Exploring Iranian Rug Making

Weavers bring children to work, a rug four years in the making, and anti-US demonstrations in pictures.

  • Weavers bring children to work
    Weavers bring children to work
  • A delicious home cooked meal
    A delicious home cooked meal
  • Detail of Samouk rug
    Detail of Samouk rug
  • The desert city of Yazd
    The desert city of Yazd
  • Students at down with USA
    Students at down with USA
  • Inside the fascinating city of Yazd
    Inside the fascinating city of Yazd
  • Nain weaver in her home
    Nain weaver in her home
  • Isfahan city square
    Isfahan city square
  • Hand-drawn cartoon for rug design
    Hand-drawn cartoon for rug design
  • Digitization of cartoon design
    Digitization of cartoon design
  • Weavers will work on this huge Isfahan rug for four years
    Weavers will work on this huge Isfahan rug for four years

    Weavers will work on this huge Isfahan rug for four years

  • Washing within the Zollanvari facility in Tehran
    Washing within the Zollanvari facility in Tehran
  • Shearing a rug in the finishing facility
    Shearing a rug in the finishing facility
  • Workers finishing the ends and sides of rugs
    Workers finishing the ends and sides of rugs
  • Aaron Groseclose
    Aaron Groseclose

In the fall of 2016, Master Rug Cleaner hosted a  group for a two-week-long Iranian rug tour sponsored by the country’s  largest handmade rug producer, Zollanvari.

In part one of this article (read here), we visited the nomadic Qashqa’i tribe in their winter camp and the Luri village in the Zagros Mountains to witness the women weavers. We also saw Zollanvari’s hand-dyeing techniques at its manufacturing facility in Shiraz.

The next stop was Sirjan about 250 miles east of Shiraz. Our friends from Zollanvari also have a weaving and spinning operation in the Sirjan area. Luri tribe members do much of the weaving.

Here weaving is done in a Zollanvari facility rather than in the villages. They offer bus transportation for the women, who can bring small children with them — the company’s answer to company-provided child- care.

During the time of our visit, Soumak rugs, a type of flat weave without a pile, was being woven.

As with the tribal villages we visited, Zollanvari provides the dyed wool for weaving, and the woven rugs go to the company’s finishing facility in Tehran.

Persian hospitality would not let us leave Sirjan without a very lavish home-cooked lunch. Like all other meals, there was more food than could possibly be eaten by our group.

“Rugs, as they come off the loom, do not look very attractive. It requires expert washing and finishing.”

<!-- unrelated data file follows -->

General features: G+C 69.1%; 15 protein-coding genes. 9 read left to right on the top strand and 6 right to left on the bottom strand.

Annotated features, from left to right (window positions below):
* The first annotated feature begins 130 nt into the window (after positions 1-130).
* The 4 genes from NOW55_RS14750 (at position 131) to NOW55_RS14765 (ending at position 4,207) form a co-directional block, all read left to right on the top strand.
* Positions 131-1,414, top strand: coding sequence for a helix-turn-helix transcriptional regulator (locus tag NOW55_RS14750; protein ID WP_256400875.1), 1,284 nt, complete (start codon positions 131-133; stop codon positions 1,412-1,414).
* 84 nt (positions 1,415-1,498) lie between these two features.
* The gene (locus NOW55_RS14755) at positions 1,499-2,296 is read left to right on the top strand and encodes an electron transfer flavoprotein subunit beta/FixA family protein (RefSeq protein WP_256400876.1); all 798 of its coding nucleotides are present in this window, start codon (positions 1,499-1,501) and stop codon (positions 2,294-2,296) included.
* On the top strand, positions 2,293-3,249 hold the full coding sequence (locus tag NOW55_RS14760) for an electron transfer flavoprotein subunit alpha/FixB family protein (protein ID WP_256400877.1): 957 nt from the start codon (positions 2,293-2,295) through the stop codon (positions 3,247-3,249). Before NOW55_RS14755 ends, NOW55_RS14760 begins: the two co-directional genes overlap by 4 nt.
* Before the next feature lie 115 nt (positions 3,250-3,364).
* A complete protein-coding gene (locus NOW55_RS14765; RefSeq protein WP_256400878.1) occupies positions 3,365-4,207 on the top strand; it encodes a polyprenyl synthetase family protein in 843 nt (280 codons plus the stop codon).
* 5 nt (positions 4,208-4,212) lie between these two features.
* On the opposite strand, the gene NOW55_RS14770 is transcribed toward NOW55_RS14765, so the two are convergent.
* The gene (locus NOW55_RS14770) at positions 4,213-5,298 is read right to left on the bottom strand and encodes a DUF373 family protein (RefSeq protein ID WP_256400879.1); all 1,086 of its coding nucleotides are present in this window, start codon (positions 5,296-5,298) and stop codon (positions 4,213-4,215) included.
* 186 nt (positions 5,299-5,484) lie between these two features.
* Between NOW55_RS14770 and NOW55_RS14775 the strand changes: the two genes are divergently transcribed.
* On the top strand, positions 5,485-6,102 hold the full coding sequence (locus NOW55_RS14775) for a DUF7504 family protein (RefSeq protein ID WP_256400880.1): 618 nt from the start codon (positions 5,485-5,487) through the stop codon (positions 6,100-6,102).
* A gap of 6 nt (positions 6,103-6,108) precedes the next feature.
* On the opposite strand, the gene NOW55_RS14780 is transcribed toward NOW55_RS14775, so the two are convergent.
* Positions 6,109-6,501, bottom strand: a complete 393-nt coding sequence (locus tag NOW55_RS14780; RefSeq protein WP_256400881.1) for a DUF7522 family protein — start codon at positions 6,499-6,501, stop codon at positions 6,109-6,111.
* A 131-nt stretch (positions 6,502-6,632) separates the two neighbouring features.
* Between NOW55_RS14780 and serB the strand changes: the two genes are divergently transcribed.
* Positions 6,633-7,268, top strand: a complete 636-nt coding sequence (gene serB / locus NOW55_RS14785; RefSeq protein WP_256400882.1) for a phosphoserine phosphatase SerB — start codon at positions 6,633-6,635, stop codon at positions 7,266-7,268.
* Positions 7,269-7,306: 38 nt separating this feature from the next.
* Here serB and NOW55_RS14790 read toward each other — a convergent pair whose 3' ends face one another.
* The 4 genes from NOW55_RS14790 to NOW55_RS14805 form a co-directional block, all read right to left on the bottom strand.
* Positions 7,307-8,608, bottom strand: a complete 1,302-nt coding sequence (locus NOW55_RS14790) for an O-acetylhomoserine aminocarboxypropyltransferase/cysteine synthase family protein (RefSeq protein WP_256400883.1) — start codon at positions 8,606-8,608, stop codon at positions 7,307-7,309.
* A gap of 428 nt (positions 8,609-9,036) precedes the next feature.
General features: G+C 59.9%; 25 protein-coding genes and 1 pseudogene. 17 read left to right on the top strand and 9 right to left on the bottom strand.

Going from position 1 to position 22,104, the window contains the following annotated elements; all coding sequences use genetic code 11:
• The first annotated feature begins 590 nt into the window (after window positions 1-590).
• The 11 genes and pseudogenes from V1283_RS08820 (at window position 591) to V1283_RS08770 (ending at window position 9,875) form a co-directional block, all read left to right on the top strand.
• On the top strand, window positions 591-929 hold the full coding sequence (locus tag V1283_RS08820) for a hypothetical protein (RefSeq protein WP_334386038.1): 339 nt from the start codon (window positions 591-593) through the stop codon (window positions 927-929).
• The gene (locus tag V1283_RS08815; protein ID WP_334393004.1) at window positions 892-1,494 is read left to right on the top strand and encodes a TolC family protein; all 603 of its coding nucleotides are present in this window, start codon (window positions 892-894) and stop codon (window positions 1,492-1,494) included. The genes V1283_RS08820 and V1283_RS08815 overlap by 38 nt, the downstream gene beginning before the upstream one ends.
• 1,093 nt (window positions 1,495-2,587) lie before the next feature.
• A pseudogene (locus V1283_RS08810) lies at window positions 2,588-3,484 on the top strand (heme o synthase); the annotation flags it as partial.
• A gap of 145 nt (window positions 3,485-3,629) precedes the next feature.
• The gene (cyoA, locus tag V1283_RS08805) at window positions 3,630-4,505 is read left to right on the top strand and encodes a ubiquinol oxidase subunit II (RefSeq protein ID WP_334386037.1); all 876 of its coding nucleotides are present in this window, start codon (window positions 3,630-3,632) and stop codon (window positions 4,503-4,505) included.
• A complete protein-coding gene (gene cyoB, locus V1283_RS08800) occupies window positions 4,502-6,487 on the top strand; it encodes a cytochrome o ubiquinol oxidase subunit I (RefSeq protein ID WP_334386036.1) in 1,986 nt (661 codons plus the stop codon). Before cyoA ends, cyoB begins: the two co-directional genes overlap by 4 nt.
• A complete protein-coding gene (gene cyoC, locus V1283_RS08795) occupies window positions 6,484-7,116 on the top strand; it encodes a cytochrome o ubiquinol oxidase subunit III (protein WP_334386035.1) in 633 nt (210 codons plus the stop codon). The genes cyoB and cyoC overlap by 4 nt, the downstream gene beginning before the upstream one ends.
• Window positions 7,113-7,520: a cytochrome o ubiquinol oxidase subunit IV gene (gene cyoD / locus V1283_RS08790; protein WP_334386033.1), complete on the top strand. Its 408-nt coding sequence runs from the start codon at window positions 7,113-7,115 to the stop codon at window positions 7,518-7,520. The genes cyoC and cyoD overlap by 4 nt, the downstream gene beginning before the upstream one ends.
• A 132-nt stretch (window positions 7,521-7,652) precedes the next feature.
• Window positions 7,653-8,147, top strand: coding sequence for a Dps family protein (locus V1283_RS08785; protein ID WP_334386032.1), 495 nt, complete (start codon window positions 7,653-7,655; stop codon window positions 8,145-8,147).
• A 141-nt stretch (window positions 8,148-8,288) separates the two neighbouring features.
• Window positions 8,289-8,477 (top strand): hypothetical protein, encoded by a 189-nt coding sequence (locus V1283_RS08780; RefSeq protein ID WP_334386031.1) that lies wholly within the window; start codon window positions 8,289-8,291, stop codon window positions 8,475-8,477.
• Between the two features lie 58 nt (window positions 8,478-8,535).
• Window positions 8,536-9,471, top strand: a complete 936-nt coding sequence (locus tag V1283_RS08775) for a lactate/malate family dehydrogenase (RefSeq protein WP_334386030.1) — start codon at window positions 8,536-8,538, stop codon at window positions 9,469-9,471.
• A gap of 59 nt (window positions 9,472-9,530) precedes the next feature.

It was delicious!

We continued to the city of Kerman to stay overnight and see the local sights including rug shopping in the bazaar.

Kerman has a very old, established rug-weaving tradition. However, the city did not hold our interest like Shiraz.

During our stay in Kerman, we experienced the national holiday, “Down with U.S.A. Day.” Talking politics is unavoidable with the rocky U.S.-Iran relationship.

The demonstrators were high school students bused in for the day and given lunch. They were smiling and waving back at us.

All in all, the Persians are very friendly and hospitable. They hope for an evolution of their government, not another revolution that destabilized their country like the region around them.

We left Kerman going northwest to the desert city of Yazd, which was the most fascinating city we visited, due to the mud wall construction, the isolation of the location and the multi-faiths we observed. Besides the ubiquitous mosques, we saw a Zoroastrian Fire Temple, a synagogue, and an Armenian Church. Other faiths besides Islam are represented in the country, however, on a smaller scale.

Rugs are produced in Yazd but not to the degree of our next stops in Nain and Isfahan. Both cities are known for finely woven city rugs employing curvilinear designs.

In Nain, we were invited to a weaver’s home where she had a loom to supplement her income with part-time rug production.

Isfahan was once the capital of Iran under the Safavid dynasty. Today it is a cultural center of the country and a university town where a degree in rug design and production is offered. We were invited to visit the rug-weaving facility of Haghighi. They create the design, first by hand, then digitize it into print cartoons that guide the weavers. We watched the weavers work on a 20-by-34-foot Isfahan rug with an estimated completion time of four years.

We departed Isfahan to Teheran to do a bit of sightseeing, and also to visit the Zollanvari washing and finishing facility south of town. It is a very impressive operation with most of the work done by Afghan refugees. The rugs are chemically washed to soften the colors and improve the sheen while also removing soil acquired during the weaving and shipping process.

Next, the rugs are sheared to sharpen the design and give the desired pile height. Then the rugs are sent off to the repair building where the ends and sides of the rugs are finished. Rugs, as they come off the loom, do not look very attractive. It requires expert washing and finishing to unveil the beauty of these hand-woven works of art.

Of course, we had to stop the visit for yet another lavish lunch.

Unfortunately, we soon had to say goodbye to our new friends and the employees of the Zollanvari Company, and we headed to the airport for the long ride home.  


Aaron Groseclose is president of MasterBlend, a manufacturer of rug and carpet cleaning chemicals and equipment. He instructs carpet, upholstery and oriental rug cleaning seminars. He is the co-developer of the Master Rug Cleaner Program and co-author of A Comprehensive Guide to Oriental and Specialty Rug Cleaning.

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